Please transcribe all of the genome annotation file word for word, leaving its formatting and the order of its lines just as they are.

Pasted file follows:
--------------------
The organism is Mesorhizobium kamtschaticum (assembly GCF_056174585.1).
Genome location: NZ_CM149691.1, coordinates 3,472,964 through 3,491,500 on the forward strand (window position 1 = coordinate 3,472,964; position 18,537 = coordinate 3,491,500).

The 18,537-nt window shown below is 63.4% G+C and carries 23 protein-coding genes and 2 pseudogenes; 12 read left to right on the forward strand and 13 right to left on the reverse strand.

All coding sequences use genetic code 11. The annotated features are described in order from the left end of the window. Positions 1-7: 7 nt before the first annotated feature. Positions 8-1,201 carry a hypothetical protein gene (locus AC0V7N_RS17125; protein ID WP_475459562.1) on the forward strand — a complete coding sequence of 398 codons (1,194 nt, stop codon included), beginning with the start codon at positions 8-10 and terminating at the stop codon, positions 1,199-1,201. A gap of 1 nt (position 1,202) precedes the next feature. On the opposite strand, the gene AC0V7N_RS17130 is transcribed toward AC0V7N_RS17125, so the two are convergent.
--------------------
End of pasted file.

The organism is Mesorhizobium kamtschaticum (assembly GCF_056174585.1).
Genome location: NZ_CM149691.1, coordinates 3,472,964 through 3,491,500 on the forward strand (window position 1 = coordinate 3,472,964; position 18,537 = coordinate 3,491,500).

The 18,537-nt window shown below is 63.4% G+C and carries 23 protein-coding genes and 2 pseudogenes; 12 read left to right on the forward strand and 13 right to left on the reverse strand.

All coding sequences use genetic code 11. The annotated features are described in order from the left end of the window. Positions 1-7: 7 nt before the first annotated feature. Positions 8-1,201 carry a hypothetical protein gene (locus AC0V7N_RS17125; protein ID WP_475459562.1) on the forward strand — a complete coding sequence of 398 codons (1,194 nt, stop codon included), beginning with the start codon at positions 8-10 and terminating at the stop codon, positions 1,199-1,201. A gap of 1 nt (position 1,202) precedes the next feature. On the opposite strand, the gene AC0V7N_RS17130 is transcribed toward AC0V7N_RS17125, so the two are convergent.